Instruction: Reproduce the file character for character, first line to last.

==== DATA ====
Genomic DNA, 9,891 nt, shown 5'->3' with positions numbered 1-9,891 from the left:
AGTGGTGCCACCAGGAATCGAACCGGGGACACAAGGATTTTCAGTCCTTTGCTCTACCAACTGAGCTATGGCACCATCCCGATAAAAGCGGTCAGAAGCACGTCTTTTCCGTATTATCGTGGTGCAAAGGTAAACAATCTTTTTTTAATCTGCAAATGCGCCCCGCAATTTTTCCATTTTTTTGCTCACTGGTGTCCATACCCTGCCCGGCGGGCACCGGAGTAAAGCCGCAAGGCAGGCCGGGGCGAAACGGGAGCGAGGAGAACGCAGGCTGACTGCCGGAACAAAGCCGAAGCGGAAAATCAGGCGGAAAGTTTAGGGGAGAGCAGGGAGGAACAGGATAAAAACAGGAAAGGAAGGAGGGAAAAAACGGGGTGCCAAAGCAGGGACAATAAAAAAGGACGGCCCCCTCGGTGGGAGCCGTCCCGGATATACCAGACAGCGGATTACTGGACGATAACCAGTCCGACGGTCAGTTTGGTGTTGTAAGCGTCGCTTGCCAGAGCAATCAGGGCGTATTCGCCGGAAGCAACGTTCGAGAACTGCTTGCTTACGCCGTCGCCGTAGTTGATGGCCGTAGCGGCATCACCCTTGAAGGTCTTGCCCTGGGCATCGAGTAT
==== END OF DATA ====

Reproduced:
Genomic DNA, 9,891 nt, shown 5'->3' with positions numbered 1-9,891 from the left:
AGTGGTGCCACCAGGAATCGAACCGGGGACACAAGGATTTTCAGTCCTTTGCTCTACCAACTGAGCTATGGCACCATCCCGATAAAAGCGGTCAGAAGCACGTCTTTTCCGTATTATCGTGGTGCAAAGGTAAACAATCTTTTTTTAATCTGCAAATGCGCCCCGCAATTTTTCCATTTTTTTGCTCACTGGTGTCCATACCCTGCCCGGCGGGCACCGGAGTAAAGCCGCAAGGCAGGCCGGGGCGAAACGGGAGCGAGGAGAACGCAGGCTGACTGCCGGAACAAAGCCGAAGCGGAAAATCAGGCGGAAAGTTTAGGGGAGAGCAGGGAGGAACAGGATAAAAACAGGAAAGGAAGGAGGGAAAAAACGGGGTGCCAAAGCAGGGACAATAAAAAAGGACGGCCCCCTCGGTGGGAGCCGTCCCGGATATACCAGACAGCGGATTACTGGACGATAACCAGTCCGACGGTCAGTTTGGTGTTGTAAGCGTCGCTTGCCAGAGCAATCAGGGCGTATTCGCCGGAAGCAACGTTCGAGAACTGCTTGCTTACGCCGTCGCCGTAGTTGATGGCCGTAGCGGCATCACCCTTGAAGGTCTTGCCCTGGGCATCGAGTAT